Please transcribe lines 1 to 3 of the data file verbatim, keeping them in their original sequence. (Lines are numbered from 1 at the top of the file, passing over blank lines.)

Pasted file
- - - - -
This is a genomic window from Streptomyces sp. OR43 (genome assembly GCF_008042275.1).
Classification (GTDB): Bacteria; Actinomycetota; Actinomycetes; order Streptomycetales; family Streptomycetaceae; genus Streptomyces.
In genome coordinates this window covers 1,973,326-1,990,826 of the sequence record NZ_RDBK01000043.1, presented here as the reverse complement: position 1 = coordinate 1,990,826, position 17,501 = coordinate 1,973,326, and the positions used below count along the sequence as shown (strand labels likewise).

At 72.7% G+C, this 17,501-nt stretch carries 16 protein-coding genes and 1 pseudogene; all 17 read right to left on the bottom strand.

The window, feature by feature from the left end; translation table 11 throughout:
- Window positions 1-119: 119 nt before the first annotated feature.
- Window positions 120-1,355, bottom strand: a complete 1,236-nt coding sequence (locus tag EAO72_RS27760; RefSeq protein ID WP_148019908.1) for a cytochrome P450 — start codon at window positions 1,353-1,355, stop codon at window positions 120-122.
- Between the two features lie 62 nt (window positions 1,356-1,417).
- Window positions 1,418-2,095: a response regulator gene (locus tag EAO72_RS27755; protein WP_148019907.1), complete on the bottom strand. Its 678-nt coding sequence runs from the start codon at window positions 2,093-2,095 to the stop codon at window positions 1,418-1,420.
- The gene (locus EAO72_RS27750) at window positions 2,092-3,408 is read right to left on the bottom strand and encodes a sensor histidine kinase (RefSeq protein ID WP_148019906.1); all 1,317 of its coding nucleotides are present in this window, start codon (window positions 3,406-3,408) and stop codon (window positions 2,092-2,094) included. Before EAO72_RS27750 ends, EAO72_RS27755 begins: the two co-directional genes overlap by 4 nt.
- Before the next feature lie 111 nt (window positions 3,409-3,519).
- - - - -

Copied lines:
This is a genomic window from Streptomyces sp. OR43 (genome assembly GCF_008042275.1).
Classification (GTDB): Bacteria; Actinomycetota; Actinomycetes; order Streptomycetales; family Streptomycetaceae; genus Streptomyces.
In genome coordinates this window covers 1,973,326-1,990,826 of the sequence record NZ_RDBK01000043.1, presented here as the reverse complement: position 1 = coordinate 1,990,826, position 17,501 = coordinate 1,973,326, and the positions used below count along the sequence as shown (strand labels likewise).